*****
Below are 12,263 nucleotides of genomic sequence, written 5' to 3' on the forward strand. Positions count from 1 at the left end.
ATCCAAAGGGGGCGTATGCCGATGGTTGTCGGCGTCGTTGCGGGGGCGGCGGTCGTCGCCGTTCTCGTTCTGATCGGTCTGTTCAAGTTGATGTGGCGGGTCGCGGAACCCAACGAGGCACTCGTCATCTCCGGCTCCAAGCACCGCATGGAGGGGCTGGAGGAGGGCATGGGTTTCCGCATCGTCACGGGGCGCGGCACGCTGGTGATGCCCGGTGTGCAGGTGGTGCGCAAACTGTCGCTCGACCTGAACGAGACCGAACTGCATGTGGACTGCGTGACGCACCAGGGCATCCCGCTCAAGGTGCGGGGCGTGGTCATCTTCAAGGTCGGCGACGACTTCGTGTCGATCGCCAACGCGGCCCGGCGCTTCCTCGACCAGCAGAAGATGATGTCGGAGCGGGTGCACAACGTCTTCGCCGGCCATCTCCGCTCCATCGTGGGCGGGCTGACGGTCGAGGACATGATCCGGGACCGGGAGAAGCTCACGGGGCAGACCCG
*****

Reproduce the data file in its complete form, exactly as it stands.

Below are 12,263 nucleotides of genomic sequence, written 5' to 3' on the forward strand. Positions count from 1 at the left end.
ATCCAAAGGGGGCGTATGCCGATGGTTGTCGGCGTCGTTGCGGGGGCGGCGGTCGTCGCCGTTCTCGTTCTGATCGGTCTGTTCAAGTTGATGTGGCGGGTCGCGGAACCCAACGAGGCACTCGTCATCTCCGGCTCCAAGCACCGCATGGAGGGGCTGGAGGAGGGCATGGGTTTCCGCATCGTCACGGGGCGCGGCACGCTGGTGATGCCCGGTGTGCAGGTGGTGCGCAAACTGTCGCTCGACCTGAACGAGACCGAACTGCATGTGGACTGCGTGACGCACCAGGGCATCCCGCTCAAGGTGCGGGGCGTGGTCATCTTCAAGGTCGGCGACGACTTCGTGTCGATCGCCAACGCGGCCCGGCGCTTCCTCGACCAGCAGAAGATGATGTCGGAGCGGGTGCACAACGTCTTCGCCGGCCATCTCCGCTCCATCGTGGGCGGGCTGACGGTCGAGGACATGATCCGGGACCGGGAGAAGCTCACGGGGCAGACCCG